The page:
Two fundamental questions in PLS are those of the best achievable transmission rate of a secret message (SM) over a noisy channel, and the highest attainable SK rate that distributed parties can agree upon. Our work studies the trade-off between SM and SK rates simultaneously achievable over a state-dependent wiretap channel WTC with non-causal channel state information (CSI) at the encoder. This model subsumes all other instances of CSI availability as special cases, and calls for an efficient utilization of the state sequence both for reliability and security purposes. We derive an inner bound on the SM-SK capacity region based on a novel superposition coding scheme. Our inner bound improves upon the previously best known SM-SK trade-off result by Prabhakaran et al., and to the best of our knowledge, upon all other existing lower bounds for either SM or SK for this setup. The results are derived under the strict semantic-security metric that requires negligible information leakage for all message-key distributions. The achievability proof uses the strong soft-covering lemma for superposition codes.
The talk is based on joint work with: Z. Goldfeld and H. H. Permuter (Ben-Gurion University of the Negev, Israel), S. Shamai (Technion - Israel Institute of Technology), P. W. Cuff (Princeton University) and P. Piantanida (CentralSupelec).
The work of A. Bunin and S. Shamai has been supported by the European Union's Horizon 2020 Research And Innovation Programme, grant agreement no. 694630.

Séminaire d’Automatique du plateau de Saclay : Chance-constrained optimization with tight confidence bounds.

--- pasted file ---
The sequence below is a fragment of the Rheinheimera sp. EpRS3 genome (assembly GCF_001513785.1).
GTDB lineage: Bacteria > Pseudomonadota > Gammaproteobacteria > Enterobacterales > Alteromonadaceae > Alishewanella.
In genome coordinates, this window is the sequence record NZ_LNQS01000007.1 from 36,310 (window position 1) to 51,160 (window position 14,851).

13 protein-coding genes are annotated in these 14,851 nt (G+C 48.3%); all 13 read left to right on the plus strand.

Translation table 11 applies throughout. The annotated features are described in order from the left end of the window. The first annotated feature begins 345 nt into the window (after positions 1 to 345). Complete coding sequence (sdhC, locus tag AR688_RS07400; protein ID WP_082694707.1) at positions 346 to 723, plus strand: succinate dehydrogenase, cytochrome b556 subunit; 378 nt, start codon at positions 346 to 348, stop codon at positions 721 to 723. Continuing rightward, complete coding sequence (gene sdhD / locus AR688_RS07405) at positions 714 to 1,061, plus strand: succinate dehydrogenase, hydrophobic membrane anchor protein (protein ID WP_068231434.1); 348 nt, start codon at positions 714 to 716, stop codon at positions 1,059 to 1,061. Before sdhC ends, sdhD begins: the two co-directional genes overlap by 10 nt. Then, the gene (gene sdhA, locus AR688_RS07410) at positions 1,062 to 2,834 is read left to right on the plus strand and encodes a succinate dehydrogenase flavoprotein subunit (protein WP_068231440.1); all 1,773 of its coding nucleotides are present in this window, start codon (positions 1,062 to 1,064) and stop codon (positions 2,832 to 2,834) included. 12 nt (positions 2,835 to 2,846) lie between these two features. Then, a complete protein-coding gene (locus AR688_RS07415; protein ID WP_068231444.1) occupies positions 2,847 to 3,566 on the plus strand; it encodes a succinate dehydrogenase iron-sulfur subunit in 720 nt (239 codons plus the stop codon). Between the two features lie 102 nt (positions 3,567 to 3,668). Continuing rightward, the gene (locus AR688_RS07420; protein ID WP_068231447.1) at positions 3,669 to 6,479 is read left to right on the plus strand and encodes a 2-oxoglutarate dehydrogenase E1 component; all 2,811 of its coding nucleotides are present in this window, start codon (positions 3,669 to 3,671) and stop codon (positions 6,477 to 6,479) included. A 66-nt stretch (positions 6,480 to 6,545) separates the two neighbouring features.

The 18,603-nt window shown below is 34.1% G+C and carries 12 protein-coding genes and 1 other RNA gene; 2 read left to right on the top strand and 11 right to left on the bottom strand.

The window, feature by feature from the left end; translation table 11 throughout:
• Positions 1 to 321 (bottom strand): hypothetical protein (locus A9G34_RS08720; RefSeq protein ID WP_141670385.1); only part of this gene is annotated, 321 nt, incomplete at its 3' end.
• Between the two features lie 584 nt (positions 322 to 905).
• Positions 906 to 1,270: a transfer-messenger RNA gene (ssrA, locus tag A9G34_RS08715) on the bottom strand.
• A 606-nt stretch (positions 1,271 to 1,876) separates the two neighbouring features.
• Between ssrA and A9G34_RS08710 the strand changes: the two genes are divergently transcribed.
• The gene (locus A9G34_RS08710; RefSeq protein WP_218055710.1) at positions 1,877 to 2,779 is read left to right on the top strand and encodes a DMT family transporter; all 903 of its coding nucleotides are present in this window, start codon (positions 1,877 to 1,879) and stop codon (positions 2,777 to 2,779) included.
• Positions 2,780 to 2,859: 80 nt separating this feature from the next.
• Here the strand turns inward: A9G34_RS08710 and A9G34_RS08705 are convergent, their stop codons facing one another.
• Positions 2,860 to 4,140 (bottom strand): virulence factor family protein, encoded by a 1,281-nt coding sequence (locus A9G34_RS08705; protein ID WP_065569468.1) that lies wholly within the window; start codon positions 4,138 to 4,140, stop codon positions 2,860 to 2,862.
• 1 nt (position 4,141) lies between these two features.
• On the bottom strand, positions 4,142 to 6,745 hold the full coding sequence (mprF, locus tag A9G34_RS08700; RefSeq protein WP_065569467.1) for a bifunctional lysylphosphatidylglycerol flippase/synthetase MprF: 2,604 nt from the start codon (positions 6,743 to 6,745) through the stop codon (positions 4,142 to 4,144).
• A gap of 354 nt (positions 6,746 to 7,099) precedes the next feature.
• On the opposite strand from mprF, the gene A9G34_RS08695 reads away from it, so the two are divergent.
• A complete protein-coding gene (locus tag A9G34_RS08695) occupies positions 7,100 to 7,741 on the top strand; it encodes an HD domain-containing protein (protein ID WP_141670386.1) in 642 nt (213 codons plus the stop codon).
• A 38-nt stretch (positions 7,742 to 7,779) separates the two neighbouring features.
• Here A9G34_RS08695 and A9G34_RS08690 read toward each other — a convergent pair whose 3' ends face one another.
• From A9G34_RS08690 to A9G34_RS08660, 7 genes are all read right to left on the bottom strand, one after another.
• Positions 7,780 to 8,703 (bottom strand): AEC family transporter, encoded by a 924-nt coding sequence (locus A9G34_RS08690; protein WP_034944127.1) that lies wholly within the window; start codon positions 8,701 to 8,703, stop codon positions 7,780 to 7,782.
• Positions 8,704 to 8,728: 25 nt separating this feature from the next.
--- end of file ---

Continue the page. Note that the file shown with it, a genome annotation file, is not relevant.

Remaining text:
Séminaire le 25 Avril 2017, 11h00 à CentraleSupelec (Gif-sur-Yvette) Salle du conseil du L2S - B4.40
Mark Cannon (Department of Engineering Science, University of Oxford)


Optimization problems involving chance constraints, i.e. constraints on decision variables that are required to hold with given probability, occur in numerous engineering contexts, but have in particular contributed to developments in robust control design over the past decade. This talk will provide a new perspective on randomized methods for solving chance-constrained programming problems based on samples of uncertain parameters, and presents a theoretical framework for sampled convex programming that encompasses analyses of constraint discarding approaches and sequential sampling approaches. We show that tight bounds on the confidence of the solution of a sampled problem meeting chance constraints apply if a randomized sample discarding strategy is employed. This suggests a solution methodology which is both computationally convenient, being based on the solutions of convex sampled optimization problems, and efficient, requiring the solution of smaller numbers of problems than existing constraint discarding and sequential methods. We illustrate the method with examples from stochastic model predictive control design.